Vervain flower essence can be very helpful in encouraging an overall sense of well-being. It’s recommended for intense individuals who have a hard time relaxing. It’s helpful for those who overexert themselves, taking on too much and forgetting to enjoy life. These individuals tend to be irritable and nervous, have strong opinions and try to convert others to their way of thinking and have a strong dislike of getting sick because it will slow them down. Taking vervain flower essence can encourage these individuals to remain enthusiastic and inspired, while helping to create healthy life/work balance with plenty of self-care. It may also help these persons more fully accept themselves, and others, for who they are.

Kidney and Liver Support
The name vervain comes from the Celtic “ferfaen” – fer (to drive away) and faen (a stone), hinting at its most common folk use: that it helps support optimum kidney health. This herb can be found in WishGarden’s Kidney Strengthener formula. Blue vervain can also support healthy liver function, including effective liver clearance, and can also support a healthy inflammatory response.

It was believed that placing vervain in your bedroom could help to bring tranquil sleep. Today, vervain is often used to support healthy sleep. The herb itself is bitter and is best combined with other herbs and honey for taste.

Skin Health
The tea of blue vervain taken internally is useful for irritating skin conditions. It is also useful as a wash, compress and poultice to support healthy inflammatory response in the skin. It’s reported that poultice is also useful to soothe sore muscles and strains. Using the tea as a mouthwash can promote healthy gums and soothe mouth ulcers.

With all of these uses in mind, it’s easy to see why it’s a good idea to keep blue vervain in your home wellness kit. I recommend having simples of the tincture and dried herb, as a well as the flower essence, on hand. And as a bonus, you can keep an eye out for formulas that include blue vervain, such as the WishGarden formulas listed above that address women’s health and kidney support.

And here’s a gentle nighttime tea blend to keep on hand for those nights when you need some extra support drifting off to sleep.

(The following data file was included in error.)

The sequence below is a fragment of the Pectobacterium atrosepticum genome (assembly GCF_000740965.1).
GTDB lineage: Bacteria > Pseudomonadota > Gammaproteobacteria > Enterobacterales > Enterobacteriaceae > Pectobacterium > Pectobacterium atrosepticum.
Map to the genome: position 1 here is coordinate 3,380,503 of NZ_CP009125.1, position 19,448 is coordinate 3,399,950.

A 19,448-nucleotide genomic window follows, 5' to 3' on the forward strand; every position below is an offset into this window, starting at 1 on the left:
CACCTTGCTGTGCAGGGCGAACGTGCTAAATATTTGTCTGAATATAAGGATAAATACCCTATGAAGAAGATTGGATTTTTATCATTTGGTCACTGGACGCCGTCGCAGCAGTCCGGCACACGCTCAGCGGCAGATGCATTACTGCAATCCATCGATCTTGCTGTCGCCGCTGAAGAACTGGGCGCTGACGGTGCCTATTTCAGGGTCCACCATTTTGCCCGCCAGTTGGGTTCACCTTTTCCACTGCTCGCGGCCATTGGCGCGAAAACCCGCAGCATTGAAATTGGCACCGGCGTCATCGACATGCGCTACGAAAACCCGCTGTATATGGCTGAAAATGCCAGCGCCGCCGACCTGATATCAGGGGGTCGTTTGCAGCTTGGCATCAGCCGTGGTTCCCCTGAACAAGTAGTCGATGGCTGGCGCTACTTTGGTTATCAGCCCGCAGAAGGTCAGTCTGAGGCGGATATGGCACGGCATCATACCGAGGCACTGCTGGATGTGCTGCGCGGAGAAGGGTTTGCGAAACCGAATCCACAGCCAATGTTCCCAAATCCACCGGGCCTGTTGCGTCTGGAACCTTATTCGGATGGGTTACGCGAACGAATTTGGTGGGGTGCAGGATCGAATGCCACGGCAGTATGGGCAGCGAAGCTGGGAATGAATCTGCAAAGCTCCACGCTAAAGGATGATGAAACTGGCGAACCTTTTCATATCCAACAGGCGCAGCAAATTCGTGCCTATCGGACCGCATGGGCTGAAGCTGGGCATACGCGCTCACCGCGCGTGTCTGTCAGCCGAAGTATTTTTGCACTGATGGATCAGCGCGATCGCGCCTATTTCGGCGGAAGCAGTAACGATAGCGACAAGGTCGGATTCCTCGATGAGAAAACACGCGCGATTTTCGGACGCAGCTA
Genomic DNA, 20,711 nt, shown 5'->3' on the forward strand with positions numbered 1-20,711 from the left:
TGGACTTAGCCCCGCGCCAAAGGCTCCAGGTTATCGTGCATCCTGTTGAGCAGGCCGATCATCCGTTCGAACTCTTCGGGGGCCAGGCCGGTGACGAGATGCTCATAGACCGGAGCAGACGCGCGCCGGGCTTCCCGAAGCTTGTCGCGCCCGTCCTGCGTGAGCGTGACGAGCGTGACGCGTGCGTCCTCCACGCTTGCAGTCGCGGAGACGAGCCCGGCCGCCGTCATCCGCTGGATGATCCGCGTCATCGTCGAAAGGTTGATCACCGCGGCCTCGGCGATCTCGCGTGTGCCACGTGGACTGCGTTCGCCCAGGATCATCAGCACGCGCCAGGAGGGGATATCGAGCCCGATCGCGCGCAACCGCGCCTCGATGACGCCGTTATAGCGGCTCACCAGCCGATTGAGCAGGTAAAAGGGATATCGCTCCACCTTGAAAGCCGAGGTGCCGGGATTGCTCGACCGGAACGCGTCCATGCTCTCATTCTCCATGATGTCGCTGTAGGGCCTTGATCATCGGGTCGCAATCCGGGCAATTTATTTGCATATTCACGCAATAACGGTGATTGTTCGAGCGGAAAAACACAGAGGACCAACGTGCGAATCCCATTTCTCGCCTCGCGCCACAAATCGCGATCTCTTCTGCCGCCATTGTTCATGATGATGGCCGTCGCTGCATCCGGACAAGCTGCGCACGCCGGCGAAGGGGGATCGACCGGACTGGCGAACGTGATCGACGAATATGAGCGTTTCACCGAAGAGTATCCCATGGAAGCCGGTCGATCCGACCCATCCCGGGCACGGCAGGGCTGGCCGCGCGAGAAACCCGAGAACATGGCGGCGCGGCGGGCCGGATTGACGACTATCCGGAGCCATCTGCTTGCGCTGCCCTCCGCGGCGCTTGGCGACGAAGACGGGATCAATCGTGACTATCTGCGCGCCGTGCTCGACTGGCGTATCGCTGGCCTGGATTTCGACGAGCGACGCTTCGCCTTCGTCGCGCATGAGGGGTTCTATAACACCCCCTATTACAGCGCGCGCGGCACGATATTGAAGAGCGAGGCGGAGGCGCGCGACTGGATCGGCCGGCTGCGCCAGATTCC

Nighttime Tea Blend Recipe
Use equal parts:

  • lemon grass
  • blue vervain
  • skullcap
  • rose hips
  • spearmint
  • honey to taste

Encyclopedia of Herbal Medicine by Andrew Chevallier
Medicinal Plants of the Mountain West by Michael Moore
Mother Earth Living (
A Druid’s Herbal for the Sacred Earth Year by Ellen Evert Hopman
Herbal Vade Mecum by Gazmend Skenderi
Herbal Medicine from the Heart of the Earth by Dr. Sharol Marie Tilgner
The Encyclopedia of Bach Flower Therapy by Mechthild Scheffer
The Herbal Medicine-Maker’s Handbook by James Greene
Making Plant Medicine by Richo Cech
The Practice of Traditional Western Herbalism by Matthew Wood

© Photo by Amy Malek.

Writer Amy Malek, CCN, CCH, INHC is a Certified Clinical Nutritionist, Certified Clinical Herbalist, Integrative Nutrition Health Coach and Flower Essence Practitioner. She discovered her love for plants in the Sonoran Desert while living in Tucson, AZ. She has been studying plants of the Mountain West and Southwest for 10 years. Her many teachers include Paul Bergner, Rosemary Gladstar, Dr. Aviva Romm, Lisa Ganora, Kat MacKinnon, Erin Smith, John Slattery and Charles Kane. Her career is divided between Holistic Health, Graphic/Web Design and Marketing/Social Media Consulting. She is currently WishGarden’s Social Media Coordinator. She lives in Boulder County, CO. She enjoys wildcrafting and growing her own medicinal plants and making a variety herbal remedies. You can learn more about her practice on her website,

For educational purposes only. This information has not been evaluated by the Food and Drug Administration. This information is not intended to diagnose, treat, cure, or prevent any disease, or sell any product.